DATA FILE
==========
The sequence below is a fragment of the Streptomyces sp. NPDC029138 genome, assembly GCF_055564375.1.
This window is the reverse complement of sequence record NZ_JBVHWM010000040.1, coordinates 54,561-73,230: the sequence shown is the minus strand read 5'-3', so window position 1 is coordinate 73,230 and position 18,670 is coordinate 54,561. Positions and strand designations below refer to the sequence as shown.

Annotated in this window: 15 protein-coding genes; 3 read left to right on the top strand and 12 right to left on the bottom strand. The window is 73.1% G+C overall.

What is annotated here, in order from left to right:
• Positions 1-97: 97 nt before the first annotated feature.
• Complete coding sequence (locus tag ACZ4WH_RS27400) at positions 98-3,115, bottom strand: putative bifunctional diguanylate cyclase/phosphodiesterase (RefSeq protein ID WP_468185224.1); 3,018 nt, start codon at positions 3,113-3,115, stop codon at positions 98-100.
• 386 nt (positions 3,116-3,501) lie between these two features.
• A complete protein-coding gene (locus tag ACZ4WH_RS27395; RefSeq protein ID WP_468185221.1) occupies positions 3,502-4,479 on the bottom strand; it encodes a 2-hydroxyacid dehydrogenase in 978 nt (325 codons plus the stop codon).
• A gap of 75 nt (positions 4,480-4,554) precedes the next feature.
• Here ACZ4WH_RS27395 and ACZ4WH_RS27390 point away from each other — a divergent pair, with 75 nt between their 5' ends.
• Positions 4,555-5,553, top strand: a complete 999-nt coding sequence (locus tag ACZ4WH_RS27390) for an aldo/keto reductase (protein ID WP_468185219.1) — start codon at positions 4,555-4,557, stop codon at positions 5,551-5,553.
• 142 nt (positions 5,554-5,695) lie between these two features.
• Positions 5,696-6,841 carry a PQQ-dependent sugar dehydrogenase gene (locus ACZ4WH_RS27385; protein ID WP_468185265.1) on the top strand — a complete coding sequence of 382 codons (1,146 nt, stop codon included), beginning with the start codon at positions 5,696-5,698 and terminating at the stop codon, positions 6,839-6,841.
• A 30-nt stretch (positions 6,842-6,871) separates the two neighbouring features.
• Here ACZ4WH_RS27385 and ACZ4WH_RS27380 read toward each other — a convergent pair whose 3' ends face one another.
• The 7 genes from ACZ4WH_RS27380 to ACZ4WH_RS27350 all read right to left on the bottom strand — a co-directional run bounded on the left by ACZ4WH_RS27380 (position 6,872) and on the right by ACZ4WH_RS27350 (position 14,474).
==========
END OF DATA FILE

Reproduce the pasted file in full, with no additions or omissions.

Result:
The sequence below is a fragment of the Streptomyces sp. NPDC029138 genome, assembly GCF_055564375.1.
This window is the reverse complement of sequence record NZ_JBVHWM010000040.1, coordinates 54,561-73,230: the sequence shown is the minus strand read 5'-3', so window position 1 is coordinate 73,230 and position 18,670 is coordinate 54,561. Positions and strand designations below refer to the sequence as shown.

Annotated in this window: 15 protein-coding genes; 3 read left to right on the top strand and 12 right to left on the bottom strand. The window is 73.1% G+C overall.

What is annotated here, in order from left to right:
• Positions 1-97: 97 nt before the first annotated feature.
• Complete coding sequence (locus tag ACZ4WH_RS27400) at positions 98-3,115, bottom strand: putative bifunctional diguanylate cyclase/phosphodiesterase (RefSeq protein ID WP_468185224.1); 3,018 nt, start codon at positions 3,113-3,115, stop codon at positions 98-100.
• 386 nt (positions 3,116-3,501) lie between these two features.
• A complete protein-coding gene (locus tag ACZ4WH_RS27395; RefSeq protein ID WP_468185221.1) occupies positions 3,502-4,479 on the bottom strand; it encodes a 2-hydroxyacid dehydrogenase in 978 nt (325 codons plus the stop codon).
• A gap of 75 nt (positions 4,480-4,554) precedes the next feature.
• Here ACZ4WH_RS27395 and ACZ4WH_RS27390 point away from each other — a divergent pair, with 75 nt between their 5' ends.
• Positions 4,555-5,553, top strand: a complete 999-nt coding sequence (locus tag ACZ4WH_RS27390) for an aldo/keto reductase (protein ID WP_468185219.1) — start codon at positions 4,555-4,557, stop codon at positions 5,551-5,553.
• 142 nt (positions 5,554-5,695) lie between these two features.
• Positions 5,696-6,841 carry a PQQ-dependent sugar dehydrogenase gene (locus ACZ4WH_RS27385; protein ID WP_468185265.1) on the top strand — a complete coding sequence of 382 codons (1,146 nt, stop codon included), beginning with the start codon at positions 5,696-5,698 and terminating at the stop codon, positions 6,839-6,841.
• A 30-nt stretch (positions 6,842-6,871) separates the two neighbouring features.
• Here ACZ4WH_RS27385 and ACZ4WH_RS27380 read toward each other — a convergent pair whose 3' ends face one another.
• The 7 genes from ACZ4WH_RS27380 to ACZ4WH_RS27350 all read right to left on the bottom strand — a co-directional run bounded on the left by ACZ4WH_RS27380 (position 6,872) and on the right by ACZ4WH_RS27350 (position 14,474).